"While 35 cases may not seem like much compared to the total number of people using e-cigarettes, we are nonetheless concerned by these reported cases," FDA Commissioner Scott Gottlieb and Principal Deputy Commissioner Amy Abernethy said in a statement. "We believe these 35 cases warrant scientific investigation into whether there is in fact a connection."

Read more here.

 

Cigna says it will cap insulin costs at $25 a month for some patients

Health insurance company Cigna announced Wednesday it will cap the price of a 30-day insulin supply at $25 for some of its members.

The announcement comes as insurers and drug manufacturers face growing questions from Congress and the Trump administration about the rising cost of insulin.

Cigna and its pharmacy benefit manager, Express Scripts, said the program will be available for nongovernment Cigna plans for employers, unions and individuals starting Wednesday.

Why it matters: Pharmacy benefit managers, the middlemen who negotiate the prices of drugs with drugmakers, have faced intense scrutiny from political leaders, who argue that they do not pass the savings they get on drugs down to the patients who buy them.

Upcoming scrutiny: Express Scripts and four other pharmacy benefit managers will testify before the Senate Finance Committee and House Energy and Commerce oversight subcommittee next week, where they are likely to face questions about insulin prices.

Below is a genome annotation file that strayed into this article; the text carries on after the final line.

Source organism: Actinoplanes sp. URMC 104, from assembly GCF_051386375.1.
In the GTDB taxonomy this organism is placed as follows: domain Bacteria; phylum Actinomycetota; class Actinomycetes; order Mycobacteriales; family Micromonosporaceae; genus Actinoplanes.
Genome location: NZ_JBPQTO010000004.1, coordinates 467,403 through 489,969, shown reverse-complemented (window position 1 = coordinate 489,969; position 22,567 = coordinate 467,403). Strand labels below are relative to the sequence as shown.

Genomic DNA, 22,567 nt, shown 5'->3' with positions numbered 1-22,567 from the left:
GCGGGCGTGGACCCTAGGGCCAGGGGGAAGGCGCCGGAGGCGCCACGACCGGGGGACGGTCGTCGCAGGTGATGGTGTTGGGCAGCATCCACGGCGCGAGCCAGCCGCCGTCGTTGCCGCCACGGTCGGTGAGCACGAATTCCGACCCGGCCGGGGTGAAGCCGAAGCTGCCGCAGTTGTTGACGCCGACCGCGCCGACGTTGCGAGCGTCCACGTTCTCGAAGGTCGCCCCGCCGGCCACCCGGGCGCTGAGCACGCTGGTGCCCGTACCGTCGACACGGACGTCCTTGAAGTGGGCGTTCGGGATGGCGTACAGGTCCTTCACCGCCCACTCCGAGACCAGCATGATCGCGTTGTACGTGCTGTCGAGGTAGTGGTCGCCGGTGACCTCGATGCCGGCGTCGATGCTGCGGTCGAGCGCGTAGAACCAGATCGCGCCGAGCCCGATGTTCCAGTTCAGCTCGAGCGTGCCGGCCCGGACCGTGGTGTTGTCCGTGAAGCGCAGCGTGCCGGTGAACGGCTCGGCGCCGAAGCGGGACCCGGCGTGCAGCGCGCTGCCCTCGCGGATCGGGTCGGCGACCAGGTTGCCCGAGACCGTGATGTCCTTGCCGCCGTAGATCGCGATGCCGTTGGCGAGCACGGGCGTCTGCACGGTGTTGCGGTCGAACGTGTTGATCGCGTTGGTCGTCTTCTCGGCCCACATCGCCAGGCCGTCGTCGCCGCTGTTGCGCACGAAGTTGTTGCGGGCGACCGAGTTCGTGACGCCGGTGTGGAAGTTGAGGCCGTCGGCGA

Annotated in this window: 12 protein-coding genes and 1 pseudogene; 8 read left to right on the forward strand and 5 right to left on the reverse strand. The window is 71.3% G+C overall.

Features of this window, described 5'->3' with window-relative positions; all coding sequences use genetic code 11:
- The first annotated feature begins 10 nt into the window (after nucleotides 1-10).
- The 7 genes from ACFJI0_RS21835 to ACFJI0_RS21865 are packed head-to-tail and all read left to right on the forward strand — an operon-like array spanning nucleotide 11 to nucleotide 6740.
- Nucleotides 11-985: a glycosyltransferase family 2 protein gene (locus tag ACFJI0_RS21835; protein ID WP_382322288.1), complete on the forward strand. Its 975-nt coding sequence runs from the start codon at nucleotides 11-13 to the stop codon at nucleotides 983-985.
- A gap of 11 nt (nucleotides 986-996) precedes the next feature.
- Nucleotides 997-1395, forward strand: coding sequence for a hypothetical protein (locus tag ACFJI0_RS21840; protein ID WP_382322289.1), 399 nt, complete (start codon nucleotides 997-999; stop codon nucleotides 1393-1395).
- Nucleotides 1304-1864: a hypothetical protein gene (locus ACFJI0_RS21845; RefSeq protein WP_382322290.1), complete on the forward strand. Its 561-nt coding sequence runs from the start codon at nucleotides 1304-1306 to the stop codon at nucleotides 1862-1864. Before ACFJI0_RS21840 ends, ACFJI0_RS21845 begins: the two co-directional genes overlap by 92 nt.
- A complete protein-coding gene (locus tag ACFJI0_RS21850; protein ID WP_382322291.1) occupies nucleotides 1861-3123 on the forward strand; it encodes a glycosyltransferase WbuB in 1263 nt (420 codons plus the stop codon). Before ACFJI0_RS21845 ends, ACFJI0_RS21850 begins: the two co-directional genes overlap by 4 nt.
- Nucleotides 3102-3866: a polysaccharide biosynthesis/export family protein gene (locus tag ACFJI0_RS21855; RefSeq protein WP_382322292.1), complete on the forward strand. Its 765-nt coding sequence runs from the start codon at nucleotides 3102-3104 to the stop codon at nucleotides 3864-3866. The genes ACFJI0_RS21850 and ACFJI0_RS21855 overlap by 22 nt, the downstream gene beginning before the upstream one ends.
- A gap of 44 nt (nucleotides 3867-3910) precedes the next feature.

In a statement, Finance Committee Chairman Chuck Grassley (R-Iowa) was skeptical of the timing of the announcement.

"Any time out-of-pocket prescription drug costs are lowered, that's good news for patients. But it's unclear why this is only happening now. Why couldn't this have been done years ago?" Grassley said. "It shouldn't take bad press and congressional scrutiny to get health plans, their pharmacy benefit managers and pharmaceutical companies to arrive at a fair price for a drug that's been on the market for nearly a century."

More on Cigna's move here.

 

What we're reading

The GOP's capitulation to ObamaCare (The Washington Post)

The clinic's experimental stem cell treatment blinded patients. Four years later, the government is still trying to shut it down. (The Washington Post)

Sorrento Therapeutic sues billionaire Soon-Shiong over development of cancer drug (The Wall Street Journal)

It's terrifyingly easy to get measles vaccine exemptions (Kaiser Health News)

 

State by state

ObamaCare's Medicaid expansion is helping fight West Virginia's opioid epidemic (Vox.com)

30K people removed from Louisiana Medicaid rolls, deemed ineligible (The Advocate)

 

From The Hill's opinion page:

Association health plans are enticing but ultimately not worth the risk

Congress take action now to make insulin affordable  

Health care debate front and center for 2020